Colourful but dangerous
Doctors in the Indian city of Mumbai say 163 people have been admitted to hospital following celebrations for the Hindu festival of colours, Holi. The doctors suspect the coloured powders used by the patients in the festival contained harmful chemicals.
<span > Report
Doctors at Mumbai's Sion hospital say dozens of patients arrived at the casualty ward complaining of giddiness, vomiting and headaches. The vast majority were children from one of Mumbai's largest slums, Dharavi. Most are in a stable condition. It's believed they developed a reaction to coloured powders they were throwing.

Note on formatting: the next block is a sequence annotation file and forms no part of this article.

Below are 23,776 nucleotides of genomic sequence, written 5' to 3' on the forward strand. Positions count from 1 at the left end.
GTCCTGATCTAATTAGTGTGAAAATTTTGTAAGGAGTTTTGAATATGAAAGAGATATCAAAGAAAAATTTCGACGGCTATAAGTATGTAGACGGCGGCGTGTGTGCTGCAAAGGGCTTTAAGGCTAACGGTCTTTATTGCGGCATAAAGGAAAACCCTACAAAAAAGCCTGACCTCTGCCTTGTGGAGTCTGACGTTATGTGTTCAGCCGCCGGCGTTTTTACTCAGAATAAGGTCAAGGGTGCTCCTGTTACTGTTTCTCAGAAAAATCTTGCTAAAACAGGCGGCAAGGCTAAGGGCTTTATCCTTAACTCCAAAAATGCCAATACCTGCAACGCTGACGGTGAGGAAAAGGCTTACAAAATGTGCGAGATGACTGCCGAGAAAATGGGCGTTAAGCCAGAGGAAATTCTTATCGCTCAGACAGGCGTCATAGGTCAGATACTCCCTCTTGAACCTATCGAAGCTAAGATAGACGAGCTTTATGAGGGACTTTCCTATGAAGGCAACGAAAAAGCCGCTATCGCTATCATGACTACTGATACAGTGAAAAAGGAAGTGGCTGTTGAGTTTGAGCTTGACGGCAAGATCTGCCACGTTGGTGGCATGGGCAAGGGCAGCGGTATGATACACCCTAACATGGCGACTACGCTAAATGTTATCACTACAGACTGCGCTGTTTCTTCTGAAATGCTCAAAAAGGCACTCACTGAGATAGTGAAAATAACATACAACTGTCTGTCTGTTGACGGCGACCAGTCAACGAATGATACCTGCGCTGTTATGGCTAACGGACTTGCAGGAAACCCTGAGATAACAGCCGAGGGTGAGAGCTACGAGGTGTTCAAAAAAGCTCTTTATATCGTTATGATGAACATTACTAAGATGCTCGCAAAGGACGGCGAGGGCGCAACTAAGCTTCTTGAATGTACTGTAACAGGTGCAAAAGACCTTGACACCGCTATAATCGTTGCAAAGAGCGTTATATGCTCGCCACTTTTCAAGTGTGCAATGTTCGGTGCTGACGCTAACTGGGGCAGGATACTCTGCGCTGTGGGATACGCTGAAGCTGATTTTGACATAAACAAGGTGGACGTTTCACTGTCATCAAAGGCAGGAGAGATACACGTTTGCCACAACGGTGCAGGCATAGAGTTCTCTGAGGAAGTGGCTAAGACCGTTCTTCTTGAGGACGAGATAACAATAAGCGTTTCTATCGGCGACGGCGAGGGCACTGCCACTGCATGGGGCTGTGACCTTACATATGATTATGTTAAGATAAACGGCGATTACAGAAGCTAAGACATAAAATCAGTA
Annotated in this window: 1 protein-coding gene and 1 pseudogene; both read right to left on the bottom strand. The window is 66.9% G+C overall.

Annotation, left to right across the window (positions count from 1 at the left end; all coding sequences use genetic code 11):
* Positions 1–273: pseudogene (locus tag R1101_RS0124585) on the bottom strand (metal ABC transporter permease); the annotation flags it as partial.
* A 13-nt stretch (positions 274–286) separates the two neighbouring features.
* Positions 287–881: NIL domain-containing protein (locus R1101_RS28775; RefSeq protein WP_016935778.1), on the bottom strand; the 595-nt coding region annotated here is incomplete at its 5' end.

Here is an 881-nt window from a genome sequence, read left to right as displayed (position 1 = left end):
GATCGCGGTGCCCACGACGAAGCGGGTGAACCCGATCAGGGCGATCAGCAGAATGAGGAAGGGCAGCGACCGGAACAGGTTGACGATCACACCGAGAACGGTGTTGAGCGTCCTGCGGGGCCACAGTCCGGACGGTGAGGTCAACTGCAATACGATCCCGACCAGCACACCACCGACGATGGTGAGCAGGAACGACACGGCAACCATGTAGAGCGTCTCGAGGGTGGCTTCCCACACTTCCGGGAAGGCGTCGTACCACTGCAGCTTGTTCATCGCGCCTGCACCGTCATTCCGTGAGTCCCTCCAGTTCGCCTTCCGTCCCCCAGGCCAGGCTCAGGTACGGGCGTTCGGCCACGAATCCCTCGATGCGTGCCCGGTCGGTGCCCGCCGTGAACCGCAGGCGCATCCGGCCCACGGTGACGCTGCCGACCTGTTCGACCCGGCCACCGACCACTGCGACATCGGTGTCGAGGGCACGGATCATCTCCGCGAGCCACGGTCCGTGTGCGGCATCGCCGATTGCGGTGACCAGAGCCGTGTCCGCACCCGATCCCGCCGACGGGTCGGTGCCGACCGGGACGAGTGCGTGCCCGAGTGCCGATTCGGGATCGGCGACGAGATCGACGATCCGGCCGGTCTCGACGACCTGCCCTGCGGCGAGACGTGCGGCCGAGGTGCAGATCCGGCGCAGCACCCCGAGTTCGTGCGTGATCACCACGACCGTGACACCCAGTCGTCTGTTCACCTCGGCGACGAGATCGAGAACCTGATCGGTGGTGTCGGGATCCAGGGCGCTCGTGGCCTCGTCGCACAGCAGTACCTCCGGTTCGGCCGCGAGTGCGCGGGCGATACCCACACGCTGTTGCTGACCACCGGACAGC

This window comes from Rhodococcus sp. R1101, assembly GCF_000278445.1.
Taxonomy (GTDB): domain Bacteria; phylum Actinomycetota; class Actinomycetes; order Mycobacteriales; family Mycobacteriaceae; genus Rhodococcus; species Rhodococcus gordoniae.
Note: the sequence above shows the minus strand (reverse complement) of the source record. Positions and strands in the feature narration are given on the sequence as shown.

Across the country, millions of people from all walks of life smear and cover themselves from head to toe in bright paints and powders as is custom for Holi. But there has been concern for some time that some of the artificially-produced dyes, which are cheap to buy, contain harmful toxic chemicals which can lead to serious skin and breathing problems.
There has been a push in recent years to encourage more revellers to use organic and environmentally-friendly dyes to avoid health risks.
<span ><span >Vocabulary
slums: kawasan pemukiman kumuh
a reaction to: reaksi atas
all walks of life: beragam latar belakang
push: upaya bersama
organic: organik, tanpa unsur buatan maupun kimia